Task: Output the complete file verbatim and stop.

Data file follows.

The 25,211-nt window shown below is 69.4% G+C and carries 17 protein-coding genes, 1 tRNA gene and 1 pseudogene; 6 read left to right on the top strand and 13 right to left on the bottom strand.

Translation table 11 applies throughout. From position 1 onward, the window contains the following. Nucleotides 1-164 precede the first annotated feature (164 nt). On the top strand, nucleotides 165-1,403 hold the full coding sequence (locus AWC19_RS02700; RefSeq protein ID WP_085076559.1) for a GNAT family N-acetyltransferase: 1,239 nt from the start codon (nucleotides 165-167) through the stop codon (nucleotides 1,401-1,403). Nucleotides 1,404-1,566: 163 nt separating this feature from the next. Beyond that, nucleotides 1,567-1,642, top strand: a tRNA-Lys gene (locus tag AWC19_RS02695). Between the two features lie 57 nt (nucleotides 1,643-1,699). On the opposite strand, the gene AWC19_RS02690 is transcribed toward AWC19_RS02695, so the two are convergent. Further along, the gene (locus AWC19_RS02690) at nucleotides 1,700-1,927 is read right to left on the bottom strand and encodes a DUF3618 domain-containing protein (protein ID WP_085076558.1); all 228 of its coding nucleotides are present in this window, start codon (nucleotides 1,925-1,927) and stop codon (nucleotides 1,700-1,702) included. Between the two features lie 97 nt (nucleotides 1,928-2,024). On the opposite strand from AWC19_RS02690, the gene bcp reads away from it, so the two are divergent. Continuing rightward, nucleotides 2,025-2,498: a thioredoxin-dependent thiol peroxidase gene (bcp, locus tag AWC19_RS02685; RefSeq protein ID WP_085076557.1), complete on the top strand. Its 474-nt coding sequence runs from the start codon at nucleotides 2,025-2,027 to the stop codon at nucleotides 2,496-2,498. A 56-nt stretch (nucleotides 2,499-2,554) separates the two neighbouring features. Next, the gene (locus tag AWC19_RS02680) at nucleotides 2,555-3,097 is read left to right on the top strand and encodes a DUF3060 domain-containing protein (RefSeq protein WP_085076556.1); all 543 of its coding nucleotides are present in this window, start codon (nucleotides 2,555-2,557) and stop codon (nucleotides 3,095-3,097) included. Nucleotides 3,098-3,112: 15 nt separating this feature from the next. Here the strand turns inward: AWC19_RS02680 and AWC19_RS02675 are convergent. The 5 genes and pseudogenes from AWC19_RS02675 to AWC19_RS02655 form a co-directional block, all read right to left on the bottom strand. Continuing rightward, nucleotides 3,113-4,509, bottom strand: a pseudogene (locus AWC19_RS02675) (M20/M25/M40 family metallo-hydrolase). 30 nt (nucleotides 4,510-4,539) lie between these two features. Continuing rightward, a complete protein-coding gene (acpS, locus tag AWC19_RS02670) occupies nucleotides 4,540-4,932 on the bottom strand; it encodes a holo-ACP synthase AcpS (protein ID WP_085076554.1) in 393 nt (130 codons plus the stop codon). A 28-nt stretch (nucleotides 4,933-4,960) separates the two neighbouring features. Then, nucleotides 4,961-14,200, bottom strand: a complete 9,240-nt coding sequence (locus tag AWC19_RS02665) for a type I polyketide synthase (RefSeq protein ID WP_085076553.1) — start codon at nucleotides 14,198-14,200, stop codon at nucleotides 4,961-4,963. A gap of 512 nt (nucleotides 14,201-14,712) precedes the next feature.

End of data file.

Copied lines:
The 25,211-nt window shown below is 69.4% G+C and carries 17 protein-coding genes, 1 tRNA gene and 1 pseudogene; 6 read left to right on the top strand and 13 right to left on the bottom strand.

Translation table 11 applies throughout. From position 1 onward, the window contains the following. Nucleotides 1-164 precede the first annotated feature (164 nt). On the top strand, nucleotides 165-1,403 hold the full coding sequence (locus AWC19_RS02700; RefSeq protein ID WP_085076559.1) for a GNAT family N-acetyltransferase: 1,239 nt from the start codon (nucleotides 165-167) through the stop codon (nucleotides 1,401-1,403). Nucleotides 1,404-1,566: 163 nt separating this feature from the next. Beyond that, nucleotides 1,567-1,642, top strand: a tRNA-Lys gene (locus tag AWC19_RS02695). Between the two features lie 57 nt (nucleotides 1,643-1,699). On the opposite strand, the gene AWC19_RS02690 is transcribed toward AWC19_RS02695, so the two are convergent. Further along, the gene (locus AWC19_RS02690) at nucleotides 1,700-1,927 is read right to left on the bottom strand and encodes a DUF3618 domain-containing protein (protein ID WP_085076558.1); all 228 of its coding nucleotides are present in this window, start codon (nucleotides 1,925-1,927) and stop codon (nucleotides 1,700-1,702) included. Between the two features lie 97 nt (nucleotides 1,928-2,024). On the opposite strand from AWC19_RS02690, the gene bcp reads away from it, so the two are divergent. Continuing rightward, nucleotides 2,025-2,498: a thioredoxin-dependent thiol peroxidase gene (bcp, locus tag AWC19_RS02685; RefSeq protein ID WP_085076557.1), complete on the top strand. Its 474-nt coding sequence runs from the start codon at nucleotides 2,025-2,027 to the stop codon at nucleotides 2,496-2,498. A 56-nt stretch (nucleotides 2,499-2,554) separates the two neighbouring features. Next, the gene (locus tag AWC19_RS02680) at nucleotides 2,555-3,097 is read left to right on the top strand and encodes a DUF3060 domain-containing protein (RefSeq protein WP_085076556.1); all 543 of its coding nucleotides are present in this window, start codon (nucleotides 2,555-2,557) and stop codon (nucleotides 3,095-3,097) included. Nucleotides 3,098-3,112: 15 nt separating this feature from the next. Here the strand turns inward: AWC19_RS02680 and AWC19_RS02675 are convergent. The 5 genes and pseudogenes from AWC19_RS02675 to AWC19_RS02655 form a co-directional block, all read right to left on the bottom strand. Continuing rightward, nucleotides 3,113-4,509, bottom strand: a pseudogene (locus AWC19_RS02675) (M20/M25/M40 family metallo-hydrolase). 30 nt (nucleotides 4,510-4,539) lie between these two features. Continuing rightward, a complete protein-coding gene (acpS, locus tag AWC19_RS02670) occupies nucleotides 4,540-4,932 on the bottom strand; it encodes a holo-ACP synthase AcpS (protein ID WP_085076554.1) in 393 nt (130 codons plus the stop codon). A 28-nt stretch (nucleotides 4,933-4,960) separates the two neighbouring features. Then, nucleotides 4,961-14,200, bottom strand: a complete 9,240-nt coding sequence (locus tag AWC19_RS02665) for a type I polyketide synthase (RefSeq protein ID WP_085076553.1) — start codon at nucleotides 14,198-14,200, stop codon at nucleotides 4,961-4,963. A gap of 512 nt (nucleotides 14,201-14,712) precedes the next feature.